The reason this appeal has any chance of success is that we are highlighting those issues that the Supreme Court itself drew attention to four years ago, and we emphasize that these issues are still unresolved.
We also point out various anomalies and inconsistencies in the way the current elections were conducted, all of which are a consequence of it.
Can you elaborate on these anomalies?
Well, there was a whole bunch of all sorts of weird events. For example, why the number of e-votes increases after the end of the e-voting polls, why there have been cases where people have e-voted but the review app cannot determine whether their vote has arrived is, and t returns an error message – there are quite a lot of such incidents.
Also, if I remember correctly, we have a 9-point summary from an expert on the technical processes and their shortcomings – from the sealing to the network devices to the basic security requirements or lack of them – etc. – the we have all highlighted in the complaint.
Then we find that such shortcomings in the organization of the elections are due to the fact that e-voting is not regulated on an equal footing with ballot voting in the electoral law and these rules have not been established. For example, if you compare what it’s like to vote with a regulated ballot, it’s relatively detailed, simple and understandable. But in the case of electronic voting, there is a gaping legal loophole on all the important issues.
I understand that of course you cannot talk about the matters between you and the customer i.e. EKRE, but we could not understand when EKRE says that there can be no result that Sunday evening was against Monday morning, what point, at where this scam could have taken place? (The e-vote results were not released until 11pm on Sunday and became clear shortly thereafter, while the final result was not known until after midnight.)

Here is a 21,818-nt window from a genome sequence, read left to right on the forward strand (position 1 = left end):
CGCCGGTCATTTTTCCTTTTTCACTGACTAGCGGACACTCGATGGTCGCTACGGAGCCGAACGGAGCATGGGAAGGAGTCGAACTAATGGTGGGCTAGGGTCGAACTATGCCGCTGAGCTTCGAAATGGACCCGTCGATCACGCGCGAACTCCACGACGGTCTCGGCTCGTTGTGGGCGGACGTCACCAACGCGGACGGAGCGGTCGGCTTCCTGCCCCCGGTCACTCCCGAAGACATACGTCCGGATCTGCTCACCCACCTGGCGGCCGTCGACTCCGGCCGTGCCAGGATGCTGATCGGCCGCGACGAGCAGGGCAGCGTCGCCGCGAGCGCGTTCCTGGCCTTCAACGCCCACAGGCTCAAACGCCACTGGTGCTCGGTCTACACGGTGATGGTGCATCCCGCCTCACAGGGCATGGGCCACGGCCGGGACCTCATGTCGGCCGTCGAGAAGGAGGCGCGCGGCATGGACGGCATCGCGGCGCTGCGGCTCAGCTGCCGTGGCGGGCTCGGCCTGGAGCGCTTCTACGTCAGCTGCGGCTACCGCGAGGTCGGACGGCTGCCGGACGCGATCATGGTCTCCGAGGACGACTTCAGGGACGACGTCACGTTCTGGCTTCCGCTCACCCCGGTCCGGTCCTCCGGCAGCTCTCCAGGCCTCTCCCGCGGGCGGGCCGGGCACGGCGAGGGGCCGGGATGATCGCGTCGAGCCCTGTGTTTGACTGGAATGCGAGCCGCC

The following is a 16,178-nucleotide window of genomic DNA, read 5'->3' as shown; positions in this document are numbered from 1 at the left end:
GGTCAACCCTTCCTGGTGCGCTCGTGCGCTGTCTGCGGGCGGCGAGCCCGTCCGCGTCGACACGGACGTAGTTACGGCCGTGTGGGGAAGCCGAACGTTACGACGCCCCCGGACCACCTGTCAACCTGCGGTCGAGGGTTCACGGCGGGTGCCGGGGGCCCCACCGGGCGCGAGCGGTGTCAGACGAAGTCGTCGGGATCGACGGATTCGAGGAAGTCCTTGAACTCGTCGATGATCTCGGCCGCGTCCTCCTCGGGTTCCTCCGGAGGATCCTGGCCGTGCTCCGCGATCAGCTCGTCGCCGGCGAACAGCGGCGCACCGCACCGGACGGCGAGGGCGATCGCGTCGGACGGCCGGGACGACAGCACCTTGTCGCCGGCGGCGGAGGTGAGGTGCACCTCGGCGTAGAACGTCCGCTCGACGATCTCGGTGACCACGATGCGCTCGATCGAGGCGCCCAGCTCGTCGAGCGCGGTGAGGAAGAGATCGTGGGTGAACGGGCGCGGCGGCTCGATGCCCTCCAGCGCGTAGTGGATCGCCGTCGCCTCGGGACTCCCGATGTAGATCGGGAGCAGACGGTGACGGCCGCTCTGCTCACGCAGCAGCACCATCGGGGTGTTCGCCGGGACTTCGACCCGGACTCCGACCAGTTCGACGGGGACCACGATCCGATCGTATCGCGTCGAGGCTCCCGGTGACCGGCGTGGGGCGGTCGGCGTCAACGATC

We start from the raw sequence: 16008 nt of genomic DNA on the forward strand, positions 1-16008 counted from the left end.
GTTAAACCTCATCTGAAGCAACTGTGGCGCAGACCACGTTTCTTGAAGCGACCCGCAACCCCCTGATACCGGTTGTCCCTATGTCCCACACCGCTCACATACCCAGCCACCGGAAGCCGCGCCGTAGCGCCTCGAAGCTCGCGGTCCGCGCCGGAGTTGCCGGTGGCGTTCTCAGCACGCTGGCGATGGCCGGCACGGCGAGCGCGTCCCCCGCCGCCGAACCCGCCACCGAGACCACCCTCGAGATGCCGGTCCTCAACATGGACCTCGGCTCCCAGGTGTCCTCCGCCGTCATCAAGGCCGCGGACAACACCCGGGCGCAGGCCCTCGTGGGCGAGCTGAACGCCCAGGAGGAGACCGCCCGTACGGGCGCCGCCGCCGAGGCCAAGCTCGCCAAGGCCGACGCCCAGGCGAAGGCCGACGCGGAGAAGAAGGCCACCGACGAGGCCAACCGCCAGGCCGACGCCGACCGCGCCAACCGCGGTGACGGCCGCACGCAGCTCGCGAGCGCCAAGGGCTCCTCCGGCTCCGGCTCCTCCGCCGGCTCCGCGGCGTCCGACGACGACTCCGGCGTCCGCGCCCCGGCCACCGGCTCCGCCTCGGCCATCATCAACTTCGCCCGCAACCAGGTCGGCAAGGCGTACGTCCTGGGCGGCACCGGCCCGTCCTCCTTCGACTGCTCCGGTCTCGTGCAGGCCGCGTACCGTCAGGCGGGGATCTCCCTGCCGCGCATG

I honestly don’t know anything about fakes in the sense that I didn’t mention fakes in the complaint. I have pointed out that this rule is unconstitutional and the votes counted under an unconstitutional rule need not be taken into account because it is simply unlawful, plus the anomalies.
I can’t say, at least based on the information I’m aware of, that cheating did or didn’t happen. The reason I can’t say that, of course, is in fact that the observability and verification of this entire process from start to finish is very, very vague.
Indeed, your complaint puts the Supreme Court in a very difficult position. Such a matter of principle must be decided within seven days (under the Election Complaints Ordinance-ed). If you win, over 313,000 e-votes will be invalidated, and the whole situation will be completely different. Do you think the Supreme Court would dare to make such a decision based solely on law?